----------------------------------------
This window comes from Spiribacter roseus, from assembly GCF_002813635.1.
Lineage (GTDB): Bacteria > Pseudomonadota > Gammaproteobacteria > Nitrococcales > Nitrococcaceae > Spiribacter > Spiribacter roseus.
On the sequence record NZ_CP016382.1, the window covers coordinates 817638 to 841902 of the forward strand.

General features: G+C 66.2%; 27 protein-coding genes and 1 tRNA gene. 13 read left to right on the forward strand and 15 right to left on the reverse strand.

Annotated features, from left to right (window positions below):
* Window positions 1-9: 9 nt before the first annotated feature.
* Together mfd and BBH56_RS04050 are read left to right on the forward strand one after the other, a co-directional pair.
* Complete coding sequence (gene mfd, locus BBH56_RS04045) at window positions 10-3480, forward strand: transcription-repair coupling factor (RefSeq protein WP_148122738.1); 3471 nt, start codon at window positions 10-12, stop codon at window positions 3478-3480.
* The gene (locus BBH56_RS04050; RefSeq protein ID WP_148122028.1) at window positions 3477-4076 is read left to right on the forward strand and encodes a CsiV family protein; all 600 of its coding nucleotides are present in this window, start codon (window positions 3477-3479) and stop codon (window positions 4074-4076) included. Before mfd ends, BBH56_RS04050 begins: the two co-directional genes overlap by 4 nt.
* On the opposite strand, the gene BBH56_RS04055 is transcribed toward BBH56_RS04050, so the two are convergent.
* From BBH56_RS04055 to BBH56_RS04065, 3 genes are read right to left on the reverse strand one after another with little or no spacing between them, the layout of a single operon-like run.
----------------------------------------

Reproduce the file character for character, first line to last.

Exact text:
This window comes from Spiribacter roseus, from assembly GCF_002813635.1.
Lineage (GTDB): Bacteria > Pseudomonadota > Gammaproteobacteria > Nitrococcales > Nitrococcaceae > Spiribacter > Spiribacter roseus.
On the sequence record NZ_CP016382.1, the window covers coordinates 817638 to 841902 of the forward strand.

General features: G+C 66.2%; 27 protein-coding genes and 1 tRNA gene. 13 read left to right on the forward strand and 15 right to left on the reverse strand.

Annotated features, from left to right (window positions below):
* Window positions 1-9: 9 nt before the first annotated feature.
* Together mfd and BBH56_RS04050 are read left to right on the forward strand one after the other, a co-directional pair.
* Complete coding sequence (gene mfd, locus BBH56_RS04045) at window positions 10-3480, forward strand: transcription-repair coupling factor (RefSeq protein WP_148122738.1); 3471 nt, start codon at window positions 10-12, stop codon at window positions 3478-3480.
* The gene (locus BBH56_RS04050; RefSeq protein ID WP_148122028.1) at window positions 3477-4076 is read left to right on the forward strand and encodes a CsiV family protein; all 600 of its coding nucleotides are present in this window, start codon (window positions 3477-3479) and stop codon (window positions 4074-4076) included. Before mfd ends, BBH56_RS04050 begins: the two co-directional genes overlap by 4 nt.
* On the opposite strand, the gene BBH56_RS04055 is transcribed toward BBH56_RS04050, so the two are convergent.
* From BBH56_RS04055 to BBH56_RS04065, 3 genes are read right to left on the reverse strand one after another with little or no spacing between them, the layout of a single operon-like run.